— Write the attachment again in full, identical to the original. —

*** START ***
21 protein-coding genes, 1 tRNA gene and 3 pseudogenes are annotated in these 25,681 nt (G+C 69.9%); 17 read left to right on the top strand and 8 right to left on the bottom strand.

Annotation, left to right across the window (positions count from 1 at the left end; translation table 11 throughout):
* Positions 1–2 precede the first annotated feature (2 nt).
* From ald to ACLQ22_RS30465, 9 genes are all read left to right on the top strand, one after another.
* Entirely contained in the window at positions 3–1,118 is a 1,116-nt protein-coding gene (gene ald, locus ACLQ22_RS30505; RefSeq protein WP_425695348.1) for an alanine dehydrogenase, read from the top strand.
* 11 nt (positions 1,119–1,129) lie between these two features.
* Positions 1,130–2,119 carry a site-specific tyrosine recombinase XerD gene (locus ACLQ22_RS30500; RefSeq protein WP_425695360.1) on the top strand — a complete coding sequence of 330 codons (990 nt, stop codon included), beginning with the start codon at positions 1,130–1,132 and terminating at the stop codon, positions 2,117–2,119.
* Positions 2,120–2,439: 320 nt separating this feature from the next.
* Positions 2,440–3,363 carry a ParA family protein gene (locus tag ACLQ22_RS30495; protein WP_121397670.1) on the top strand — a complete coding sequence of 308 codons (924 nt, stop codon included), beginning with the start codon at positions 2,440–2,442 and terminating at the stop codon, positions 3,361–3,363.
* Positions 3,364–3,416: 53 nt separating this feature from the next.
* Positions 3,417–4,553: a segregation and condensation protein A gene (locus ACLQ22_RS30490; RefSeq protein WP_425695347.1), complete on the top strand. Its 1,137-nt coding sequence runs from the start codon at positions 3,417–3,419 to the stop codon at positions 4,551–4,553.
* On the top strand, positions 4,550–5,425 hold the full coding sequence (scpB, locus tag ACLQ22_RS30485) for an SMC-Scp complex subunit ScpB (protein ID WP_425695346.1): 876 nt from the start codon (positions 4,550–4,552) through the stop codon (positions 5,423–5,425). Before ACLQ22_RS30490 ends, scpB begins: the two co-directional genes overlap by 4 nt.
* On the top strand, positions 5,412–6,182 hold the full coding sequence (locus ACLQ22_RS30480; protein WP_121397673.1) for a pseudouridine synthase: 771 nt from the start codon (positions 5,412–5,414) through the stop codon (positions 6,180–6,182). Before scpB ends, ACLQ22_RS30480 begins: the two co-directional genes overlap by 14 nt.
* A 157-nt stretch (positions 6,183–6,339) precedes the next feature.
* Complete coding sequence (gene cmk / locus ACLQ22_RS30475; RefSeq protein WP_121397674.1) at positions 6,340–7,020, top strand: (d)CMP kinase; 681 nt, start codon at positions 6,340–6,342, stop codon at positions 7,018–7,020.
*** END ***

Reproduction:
21 protein-coding genes, 1 tRNA gene and 3 pseudogenes are annotated in these 25,681 nt (G+C 69.9%); 17 read left to right on the top strand and 8 right to left on the bottom strand.

Annotation, left to right across the window (positions count from 1 at the left end; translation table 11 throughout):
* Positions 1–2 precede the first annotated feature (2 nt).
* From ald to ACLQ22_RS30465, 9 genes are all read left to right on the top strand, one after another.
* Entirely contained in the window at positions 3–1,118 is a 1,116-nt protein-coding gene (gene ald, locus ACLQ22_RS30505; RefSeq protein WP_425695348.1) for an alanine dehydrogenase, read from the top strand.
* 11 nt (positions 1,119–1,129) lie between these two features.
* Positions 1,130–2,119 carry a site-specific tyrosine recombinase XerD gene (locus ACLQ22_RS30500; RefSeq protein WP_425695360.1) on the top strand — a complete coding sequence of 330 codons (990 nt, stop codon included), beginning with the start codon at positions 1,130–1,132 and terminating at the stop codon, positions 2,117–2,119.
* Positions 2,120–2,439: 320 nt separating this feature from the next.
* Positions 2,440–3,363 carry a ParA family protein gene (locus tag ACLQ22_RS30495; protein WP_121397670.1) on the top strand — a complete coding sequence of 308 codons (924 nt, stop codon included), beginning with the start codon at positions 2,440–2,442 and terminating at the stop codon, positions 3,361–3,363.
* Positions 3,364–3,416: 53 nt separating this feature from the next.
* Positions 3,417–4,553: a segregation and condensation protein A gene (locus ACLQ22_RS30490; RefSeq protein WP_425695347.1), complete on the top strand. Its 1,137-nt coding sequence runs from the start codon at positions 3,417–3,419 to the stop codon at positions 4,551–4,553.
* On the top strand, positions 4,550–5,425 hold the full coding sequence (scpB, locus tag ACLQ22_RS30485) for an SMC-Scp complex subunit ScpB (protein ID WP_425695346.1): 876 nt from the start codon (positions 4,550–4,552) through the stop codon (positions 5,423–5,425). Before ACLQ22_RS30490 ends, scpB begins: the two co-directional genes overlap by 4 nt.
* On the top strand, positions 5,412–6,182 hold the full coding sequence (locus ACLQ22_RS30480; protein WP_121397673.1) for a pseudouridine synthase: 771 nt from the start codon (positions 5,412–5,414) through the stop codon (positions 6,180–6,182). Before scpB ends, ACLQ22_RS30480 begins: the two co-directional genes overlap by 14 nt.
* A 157-nt stretch (positions 6,183–6,339) precedes the next feature.
* Complete coding sequence (gene cmk / locus ACLQ22_RS30475; RefSeq protein WP_121397674.1) at positions 6,340–7,020, top strand: (d)CMP kinase; 681 nt, start codon at positions 6,340–6,342, stop codon at positions 7,018–7,020.